Crash Course: Sugar and Spice and Everything Nice

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At Karen’s Bakery in Folsom, a request for more whipped cream is considered neither rude nor gluttonous. I’d chosen a pear tart with a whipped cream garnish that I thought needed some, um, enhancement.

Word was sent to the kitchen for permission. The kitchen door swung open and out came Karen Holmes herself, brandishing a pastry bag bulging with whipped cream. She took a position behind me, readied her body, aimed over my shoulder and squirted as much whipped cream as I wanted onto the original garnish until it was covered up by a new swirl higher and wider than the dessert.

Holmes, 47, began her life in pastry in 1994 with a near-volunteer position alongside local pastry queen Patricia Murakami at Chinois East-West. I was a mom at home baking cookies. My first gigs were PTA bake sales, Holmes remembers. I came home one day and looked at my kitchen, and it looked like a restaurant.

After stints at New Helvetia and the short-lived Oaxaca, she was hired when Paragary’s attempted a Folsom outpost under chef Rick Mahan. Eleven years ago, when Mahan opened The Waterboy in midtown, Holmes was his original pastry chef.

Karen’s Bakery is the first thing you see when you walk out of the new parking structure built to accommodate visitors to Folsom’s Old Town. By karmic coincidence, Karen’s ever-expanding bakery is a few doors down the street from the Paragary’s Folsom site that first drew out her talent.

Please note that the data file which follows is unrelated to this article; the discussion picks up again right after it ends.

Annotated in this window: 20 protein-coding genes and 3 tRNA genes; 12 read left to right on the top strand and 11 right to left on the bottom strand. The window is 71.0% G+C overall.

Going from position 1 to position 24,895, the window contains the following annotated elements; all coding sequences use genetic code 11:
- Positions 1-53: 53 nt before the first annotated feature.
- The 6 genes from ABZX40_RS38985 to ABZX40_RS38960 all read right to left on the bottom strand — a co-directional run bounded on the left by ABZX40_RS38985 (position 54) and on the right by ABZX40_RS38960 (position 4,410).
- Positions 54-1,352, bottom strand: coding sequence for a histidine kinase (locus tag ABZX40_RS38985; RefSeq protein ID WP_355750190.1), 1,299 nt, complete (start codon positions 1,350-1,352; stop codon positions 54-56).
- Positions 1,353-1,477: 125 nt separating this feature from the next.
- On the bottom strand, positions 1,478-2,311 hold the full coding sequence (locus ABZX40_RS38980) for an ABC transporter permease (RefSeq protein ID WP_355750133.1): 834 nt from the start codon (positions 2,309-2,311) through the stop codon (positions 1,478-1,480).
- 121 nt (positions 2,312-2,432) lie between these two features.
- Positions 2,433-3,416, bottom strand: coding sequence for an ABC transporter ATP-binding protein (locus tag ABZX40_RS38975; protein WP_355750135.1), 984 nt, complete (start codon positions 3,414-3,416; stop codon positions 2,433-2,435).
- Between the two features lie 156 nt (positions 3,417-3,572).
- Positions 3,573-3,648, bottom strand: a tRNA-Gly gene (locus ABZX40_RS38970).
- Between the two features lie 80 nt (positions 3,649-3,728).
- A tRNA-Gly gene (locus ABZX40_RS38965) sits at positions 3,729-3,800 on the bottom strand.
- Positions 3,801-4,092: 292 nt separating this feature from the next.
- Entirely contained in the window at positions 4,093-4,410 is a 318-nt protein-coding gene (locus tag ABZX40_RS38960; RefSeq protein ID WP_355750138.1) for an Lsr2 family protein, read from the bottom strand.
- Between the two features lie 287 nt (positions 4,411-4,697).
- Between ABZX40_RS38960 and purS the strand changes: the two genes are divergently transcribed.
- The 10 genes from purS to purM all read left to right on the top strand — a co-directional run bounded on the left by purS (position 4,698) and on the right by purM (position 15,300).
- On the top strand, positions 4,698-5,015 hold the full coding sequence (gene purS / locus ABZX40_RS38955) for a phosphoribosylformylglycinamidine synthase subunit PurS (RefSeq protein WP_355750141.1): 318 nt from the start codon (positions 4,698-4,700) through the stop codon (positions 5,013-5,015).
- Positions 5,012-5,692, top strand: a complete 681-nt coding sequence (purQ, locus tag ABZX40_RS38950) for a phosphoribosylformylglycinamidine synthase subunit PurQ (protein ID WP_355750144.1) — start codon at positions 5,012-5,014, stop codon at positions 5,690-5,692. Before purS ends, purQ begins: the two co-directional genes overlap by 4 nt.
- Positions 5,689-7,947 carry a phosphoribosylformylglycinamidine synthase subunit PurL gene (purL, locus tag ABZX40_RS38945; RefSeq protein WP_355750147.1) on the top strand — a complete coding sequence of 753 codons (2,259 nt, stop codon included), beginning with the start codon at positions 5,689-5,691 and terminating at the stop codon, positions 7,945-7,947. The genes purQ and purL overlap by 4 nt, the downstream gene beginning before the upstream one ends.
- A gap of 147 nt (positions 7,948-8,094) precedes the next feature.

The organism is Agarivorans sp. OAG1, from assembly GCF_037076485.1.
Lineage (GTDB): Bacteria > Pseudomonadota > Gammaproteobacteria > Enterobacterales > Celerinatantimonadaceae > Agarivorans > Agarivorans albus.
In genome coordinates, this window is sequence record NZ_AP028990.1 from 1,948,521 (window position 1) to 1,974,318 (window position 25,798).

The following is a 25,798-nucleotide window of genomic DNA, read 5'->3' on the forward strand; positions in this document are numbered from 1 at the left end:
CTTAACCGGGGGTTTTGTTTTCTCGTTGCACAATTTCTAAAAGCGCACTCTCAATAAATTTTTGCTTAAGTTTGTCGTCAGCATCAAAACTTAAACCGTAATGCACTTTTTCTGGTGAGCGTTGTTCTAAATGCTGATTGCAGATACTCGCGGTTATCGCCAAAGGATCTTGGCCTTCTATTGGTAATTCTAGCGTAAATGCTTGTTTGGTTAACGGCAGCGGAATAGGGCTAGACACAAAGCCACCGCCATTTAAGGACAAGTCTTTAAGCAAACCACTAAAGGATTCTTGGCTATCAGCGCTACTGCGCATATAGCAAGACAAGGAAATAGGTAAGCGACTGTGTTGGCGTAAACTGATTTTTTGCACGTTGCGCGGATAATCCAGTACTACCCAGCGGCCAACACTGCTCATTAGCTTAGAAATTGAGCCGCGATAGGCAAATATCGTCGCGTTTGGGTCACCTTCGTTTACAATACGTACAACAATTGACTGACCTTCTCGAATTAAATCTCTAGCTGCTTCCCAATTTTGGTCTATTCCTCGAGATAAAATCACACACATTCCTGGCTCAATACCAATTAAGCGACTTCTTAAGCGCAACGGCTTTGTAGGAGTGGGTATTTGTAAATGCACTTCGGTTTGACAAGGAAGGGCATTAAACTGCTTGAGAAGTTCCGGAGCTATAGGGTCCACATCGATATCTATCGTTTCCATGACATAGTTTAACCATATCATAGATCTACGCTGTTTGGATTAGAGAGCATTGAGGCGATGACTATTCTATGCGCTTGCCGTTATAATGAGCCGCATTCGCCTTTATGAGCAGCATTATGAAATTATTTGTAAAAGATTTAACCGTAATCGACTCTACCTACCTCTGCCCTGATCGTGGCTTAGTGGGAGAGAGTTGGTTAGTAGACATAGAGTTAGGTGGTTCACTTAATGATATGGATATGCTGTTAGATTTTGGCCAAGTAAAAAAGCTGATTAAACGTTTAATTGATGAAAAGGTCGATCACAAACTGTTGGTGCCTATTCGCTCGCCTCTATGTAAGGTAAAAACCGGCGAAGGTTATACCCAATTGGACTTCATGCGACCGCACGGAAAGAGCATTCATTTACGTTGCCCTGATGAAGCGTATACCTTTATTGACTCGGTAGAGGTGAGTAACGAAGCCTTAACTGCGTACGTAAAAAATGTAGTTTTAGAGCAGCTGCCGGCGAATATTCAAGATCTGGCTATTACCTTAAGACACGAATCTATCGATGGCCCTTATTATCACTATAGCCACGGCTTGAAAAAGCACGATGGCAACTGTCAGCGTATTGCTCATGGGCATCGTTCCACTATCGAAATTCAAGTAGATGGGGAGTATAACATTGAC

Is there a secret to pastry chef success?

There are scientific rules involved that you have to follow. You have to respect the rules. If you’re not a rule follower, you won’t know how to break them.

What baking procedure looks hard but is deceptively easy?
Puff pastry. The hardest part is reading the recipe. It’s hell to explain how to fold it, but when you do it, it’s easy to see.

Do you like raw batter? I mean, there is such a thing as cookie dough ice cream.
Many of us around here like to make sure the dough’s OK.

What’s the latest chocolate thing?

Combining it with fleur de sel (sea salt).

Are you architectural?
I don’t want anything to tumble with your fork before you eat it. No towers. No sticks that poke you in the eye.

If you had to choose an ingredient of the highest grade, would it be your cream, eggs or chocolate?
I can only choose one? It would have to be chocolate, then cream. You can’t fudge on good chocolate.

Which is taller, you or your mixer?
We have a couple of Hobart mixers that I’m taller than, but I have aspirations to get one that’s taller than me.

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